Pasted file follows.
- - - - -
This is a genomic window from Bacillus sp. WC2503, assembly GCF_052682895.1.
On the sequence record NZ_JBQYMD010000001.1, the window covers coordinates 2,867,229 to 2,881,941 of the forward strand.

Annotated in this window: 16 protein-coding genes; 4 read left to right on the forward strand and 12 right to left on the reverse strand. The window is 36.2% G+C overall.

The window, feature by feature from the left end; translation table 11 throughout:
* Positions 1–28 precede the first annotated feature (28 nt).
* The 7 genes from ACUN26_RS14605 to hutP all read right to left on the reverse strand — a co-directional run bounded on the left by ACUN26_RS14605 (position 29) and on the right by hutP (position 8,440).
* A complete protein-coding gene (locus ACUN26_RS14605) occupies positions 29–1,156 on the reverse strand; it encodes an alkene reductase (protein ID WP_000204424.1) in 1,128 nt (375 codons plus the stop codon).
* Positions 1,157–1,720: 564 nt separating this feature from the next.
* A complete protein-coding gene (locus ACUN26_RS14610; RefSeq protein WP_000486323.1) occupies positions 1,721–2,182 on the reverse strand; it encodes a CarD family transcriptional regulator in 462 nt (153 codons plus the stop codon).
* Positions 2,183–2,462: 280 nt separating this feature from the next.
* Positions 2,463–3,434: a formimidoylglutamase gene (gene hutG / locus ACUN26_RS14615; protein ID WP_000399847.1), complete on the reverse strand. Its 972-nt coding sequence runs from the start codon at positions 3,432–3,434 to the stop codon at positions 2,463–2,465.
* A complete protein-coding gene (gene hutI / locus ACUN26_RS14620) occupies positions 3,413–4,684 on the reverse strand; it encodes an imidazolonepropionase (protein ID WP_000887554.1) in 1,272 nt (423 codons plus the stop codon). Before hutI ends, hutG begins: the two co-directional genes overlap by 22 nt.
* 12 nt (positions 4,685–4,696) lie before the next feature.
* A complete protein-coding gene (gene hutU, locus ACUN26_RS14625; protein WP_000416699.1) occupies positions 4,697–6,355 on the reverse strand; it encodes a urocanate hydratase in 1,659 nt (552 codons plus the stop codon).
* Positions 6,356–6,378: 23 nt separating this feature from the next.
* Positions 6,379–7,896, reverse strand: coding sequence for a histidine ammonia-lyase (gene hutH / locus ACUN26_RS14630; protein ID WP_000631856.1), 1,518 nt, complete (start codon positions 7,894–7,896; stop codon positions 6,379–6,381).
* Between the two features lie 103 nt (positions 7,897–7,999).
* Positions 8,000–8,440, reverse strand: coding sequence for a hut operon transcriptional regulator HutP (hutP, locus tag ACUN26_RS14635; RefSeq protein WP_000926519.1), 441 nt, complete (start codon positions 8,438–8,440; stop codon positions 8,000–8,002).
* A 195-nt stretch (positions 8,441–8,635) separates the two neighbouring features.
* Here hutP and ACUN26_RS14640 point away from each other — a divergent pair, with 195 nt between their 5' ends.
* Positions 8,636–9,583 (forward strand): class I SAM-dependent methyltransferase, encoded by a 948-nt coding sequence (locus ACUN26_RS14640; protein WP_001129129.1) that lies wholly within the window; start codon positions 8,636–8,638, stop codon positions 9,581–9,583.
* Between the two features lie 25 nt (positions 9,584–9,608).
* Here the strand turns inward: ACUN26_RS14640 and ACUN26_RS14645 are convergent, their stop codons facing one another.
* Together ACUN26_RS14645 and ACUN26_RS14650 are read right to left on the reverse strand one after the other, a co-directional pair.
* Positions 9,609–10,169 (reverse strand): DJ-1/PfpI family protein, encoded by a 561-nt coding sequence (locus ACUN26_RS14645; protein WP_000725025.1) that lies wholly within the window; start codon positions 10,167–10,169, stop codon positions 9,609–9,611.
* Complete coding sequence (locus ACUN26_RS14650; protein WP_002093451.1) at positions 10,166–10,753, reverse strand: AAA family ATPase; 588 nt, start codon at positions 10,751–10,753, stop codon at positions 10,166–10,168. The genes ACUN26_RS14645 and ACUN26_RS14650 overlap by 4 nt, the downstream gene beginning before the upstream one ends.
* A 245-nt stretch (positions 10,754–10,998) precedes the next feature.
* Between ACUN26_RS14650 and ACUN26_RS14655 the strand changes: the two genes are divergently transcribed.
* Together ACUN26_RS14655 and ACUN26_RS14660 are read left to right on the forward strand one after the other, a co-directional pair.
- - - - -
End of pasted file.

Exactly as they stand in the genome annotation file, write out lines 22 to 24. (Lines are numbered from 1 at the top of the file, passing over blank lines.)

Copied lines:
* Between the two features lie 25 nt (positions 9,584–9,608).
* Here the strand turns inward: ACUN26_RS14640 and ACUN26_RS14645 are convergent, their stop codons facing one another.
* Together ACUN26_RS14645 and ACUN26_RS14650 are read right to left on the reverse strand one after the other, a co-directional pair.